Step 12: Final Step - Staining

The final step is staining the quiver.  I used some boot polish dissolved in acetone (hardware store) to create a stain.  I could have used commercial leather stain but the saddlery tore did not have nay in stock and it was quite expensive.  

I applied the stain using a cloth and only stained the smooth side of the leather as this side does not soak up as much stain as the rough side.  I also did not stain the fold over at the top (mouth) of the quiver to add contrast.  I thick the stain improves the look quite a bit.

I have now used the quiver for field archery and while for the first half hour it was a bit awkward reaching back for the arrows and then putting them back in successively each time, it did not take long to become accustomed and now I can do this every time with no mistakes.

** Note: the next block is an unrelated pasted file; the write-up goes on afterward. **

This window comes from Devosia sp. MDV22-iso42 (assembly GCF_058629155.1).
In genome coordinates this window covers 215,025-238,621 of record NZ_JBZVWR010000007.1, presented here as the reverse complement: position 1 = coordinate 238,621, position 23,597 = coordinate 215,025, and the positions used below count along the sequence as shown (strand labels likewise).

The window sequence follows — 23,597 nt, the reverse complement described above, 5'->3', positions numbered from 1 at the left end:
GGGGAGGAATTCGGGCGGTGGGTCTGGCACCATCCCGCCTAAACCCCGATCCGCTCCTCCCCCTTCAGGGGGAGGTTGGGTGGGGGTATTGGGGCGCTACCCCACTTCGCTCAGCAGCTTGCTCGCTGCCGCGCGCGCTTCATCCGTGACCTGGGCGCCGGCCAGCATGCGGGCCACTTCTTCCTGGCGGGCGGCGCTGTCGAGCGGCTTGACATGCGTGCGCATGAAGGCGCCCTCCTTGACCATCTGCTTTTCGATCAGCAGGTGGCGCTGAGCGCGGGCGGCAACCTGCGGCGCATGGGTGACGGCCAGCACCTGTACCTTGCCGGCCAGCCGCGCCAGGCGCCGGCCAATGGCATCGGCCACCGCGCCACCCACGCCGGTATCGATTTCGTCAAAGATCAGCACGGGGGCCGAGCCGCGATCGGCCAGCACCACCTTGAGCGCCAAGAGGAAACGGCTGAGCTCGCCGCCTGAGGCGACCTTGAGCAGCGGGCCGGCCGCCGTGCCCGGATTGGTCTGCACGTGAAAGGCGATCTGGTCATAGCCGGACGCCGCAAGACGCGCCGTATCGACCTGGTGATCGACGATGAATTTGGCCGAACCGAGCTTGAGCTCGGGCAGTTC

There will be a further addition to this quiver as I plan to put a two small pouches on the main strap at the front to hold spare strings etc.

I hope you enjoyed this instructable, and I hope to do more in the future.
if you would like some info on hardening leather i would be willing to share what knowledge i have, i too am a novice leatherworker, but have learnt through trial and error some useful techniques. well done.
Thanks QSDR. I have done some water hardening of leather for arm bracers and guards for archery. It has been reasonably successful, and is quite good for molding leather to suit your body shape.
<p>Thank you for sharing your design. My 8 yr old nephew wants a back quiver so I may use this one. Thanks again.</p>
That's awesome I am picking up supplies today to make it
Thank you, this has been very helpful. I am making a quiver based on this design as a Christmas gift ;)
I like that, its really cool how you made it out of cow hide!
Very creative!
Looks awesome brother!

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